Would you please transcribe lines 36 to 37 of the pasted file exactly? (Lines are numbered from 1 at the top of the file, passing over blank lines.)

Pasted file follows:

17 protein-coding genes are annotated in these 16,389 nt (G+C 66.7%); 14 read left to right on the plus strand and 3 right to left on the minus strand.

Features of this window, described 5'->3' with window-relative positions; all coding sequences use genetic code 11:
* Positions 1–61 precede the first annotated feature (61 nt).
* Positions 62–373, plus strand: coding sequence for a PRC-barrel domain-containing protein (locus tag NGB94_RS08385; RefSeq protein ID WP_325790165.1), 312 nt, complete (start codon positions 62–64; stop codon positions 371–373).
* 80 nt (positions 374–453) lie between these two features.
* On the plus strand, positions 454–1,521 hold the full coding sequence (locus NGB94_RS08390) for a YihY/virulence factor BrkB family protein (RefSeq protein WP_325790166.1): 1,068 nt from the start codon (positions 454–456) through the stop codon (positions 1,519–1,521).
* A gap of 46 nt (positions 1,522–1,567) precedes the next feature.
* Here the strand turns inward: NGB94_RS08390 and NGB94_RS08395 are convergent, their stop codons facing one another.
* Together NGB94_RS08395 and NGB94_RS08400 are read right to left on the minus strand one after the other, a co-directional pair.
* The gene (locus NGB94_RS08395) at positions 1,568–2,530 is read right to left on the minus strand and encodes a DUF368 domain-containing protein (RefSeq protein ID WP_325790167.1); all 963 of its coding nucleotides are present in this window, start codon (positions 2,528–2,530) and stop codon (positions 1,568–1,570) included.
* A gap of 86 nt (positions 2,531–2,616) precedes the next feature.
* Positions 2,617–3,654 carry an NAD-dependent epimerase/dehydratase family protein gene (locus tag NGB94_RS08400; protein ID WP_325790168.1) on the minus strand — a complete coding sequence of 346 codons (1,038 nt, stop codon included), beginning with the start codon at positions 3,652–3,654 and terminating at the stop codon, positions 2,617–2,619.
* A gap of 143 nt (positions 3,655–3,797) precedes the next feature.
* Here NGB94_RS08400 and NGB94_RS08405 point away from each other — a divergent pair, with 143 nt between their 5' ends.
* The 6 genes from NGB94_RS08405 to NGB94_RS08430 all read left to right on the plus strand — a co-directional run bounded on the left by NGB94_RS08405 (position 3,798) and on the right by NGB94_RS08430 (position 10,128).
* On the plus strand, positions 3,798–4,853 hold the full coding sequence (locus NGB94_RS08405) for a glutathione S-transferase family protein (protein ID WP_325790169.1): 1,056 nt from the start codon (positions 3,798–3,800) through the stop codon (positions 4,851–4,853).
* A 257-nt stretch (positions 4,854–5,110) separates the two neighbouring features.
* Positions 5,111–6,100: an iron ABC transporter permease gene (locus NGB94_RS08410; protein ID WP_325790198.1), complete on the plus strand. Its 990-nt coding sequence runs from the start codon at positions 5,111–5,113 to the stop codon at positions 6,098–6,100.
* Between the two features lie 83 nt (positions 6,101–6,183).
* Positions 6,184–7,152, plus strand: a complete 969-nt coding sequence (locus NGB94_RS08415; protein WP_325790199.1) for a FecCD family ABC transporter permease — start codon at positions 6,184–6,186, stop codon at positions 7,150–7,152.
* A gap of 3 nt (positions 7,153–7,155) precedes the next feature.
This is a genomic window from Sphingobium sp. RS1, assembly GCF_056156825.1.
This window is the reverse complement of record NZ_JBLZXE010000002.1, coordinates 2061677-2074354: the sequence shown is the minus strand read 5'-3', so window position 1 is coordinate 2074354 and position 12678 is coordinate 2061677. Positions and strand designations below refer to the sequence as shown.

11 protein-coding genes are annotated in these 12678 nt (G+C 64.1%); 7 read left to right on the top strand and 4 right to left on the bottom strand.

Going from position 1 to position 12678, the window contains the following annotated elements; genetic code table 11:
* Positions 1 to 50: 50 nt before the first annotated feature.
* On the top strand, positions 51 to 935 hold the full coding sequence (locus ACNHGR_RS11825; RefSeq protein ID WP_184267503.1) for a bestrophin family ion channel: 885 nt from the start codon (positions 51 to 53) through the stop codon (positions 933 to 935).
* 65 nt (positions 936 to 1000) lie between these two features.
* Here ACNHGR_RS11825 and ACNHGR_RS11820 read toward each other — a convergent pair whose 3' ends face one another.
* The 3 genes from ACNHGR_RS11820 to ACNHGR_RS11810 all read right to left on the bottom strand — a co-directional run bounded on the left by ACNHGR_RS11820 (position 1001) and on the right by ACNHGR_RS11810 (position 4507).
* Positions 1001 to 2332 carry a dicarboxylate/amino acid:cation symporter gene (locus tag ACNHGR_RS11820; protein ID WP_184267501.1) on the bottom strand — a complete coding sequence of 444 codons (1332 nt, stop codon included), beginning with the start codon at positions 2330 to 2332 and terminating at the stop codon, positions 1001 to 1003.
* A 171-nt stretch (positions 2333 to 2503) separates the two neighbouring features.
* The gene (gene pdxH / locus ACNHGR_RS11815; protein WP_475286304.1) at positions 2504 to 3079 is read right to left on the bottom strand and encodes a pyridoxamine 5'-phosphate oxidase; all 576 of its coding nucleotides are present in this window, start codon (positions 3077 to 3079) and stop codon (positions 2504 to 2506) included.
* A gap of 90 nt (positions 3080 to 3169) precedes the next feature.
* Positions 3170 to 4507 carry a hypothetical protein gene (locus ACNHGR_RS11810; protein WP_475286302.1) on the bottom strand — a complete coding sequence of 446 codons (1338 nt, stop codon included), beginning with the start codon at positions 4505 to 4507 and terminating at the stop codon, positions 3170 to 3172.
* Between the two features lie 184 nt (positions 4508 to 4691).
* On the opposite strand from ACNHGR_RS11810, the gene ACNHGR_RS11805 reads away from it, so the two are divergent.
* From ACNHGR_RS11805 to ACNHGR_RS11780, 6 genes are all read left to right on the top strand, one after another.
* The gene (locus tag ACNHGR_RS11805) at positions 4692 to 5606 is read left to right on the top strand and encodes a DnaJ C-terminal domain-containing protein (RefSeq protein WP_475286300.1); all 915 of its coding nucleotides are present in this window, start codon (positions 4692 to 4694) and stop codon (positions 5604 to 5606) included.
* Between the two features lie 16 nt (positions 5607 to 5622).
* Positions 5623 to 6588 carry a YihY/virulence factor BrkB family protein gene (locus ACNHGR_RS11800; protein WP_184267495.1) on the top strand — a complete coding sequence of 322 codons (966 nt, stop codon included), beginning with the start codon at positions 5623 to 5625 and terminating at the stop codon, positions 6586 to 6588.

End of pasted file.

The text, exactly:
* Between the two features lie 184 nt (positions 4508 to 4691).
* On the opposite strand from ACNHGR_RS11810, the gene ACNHGR_RS11805 reads away from it, so the two are divergent.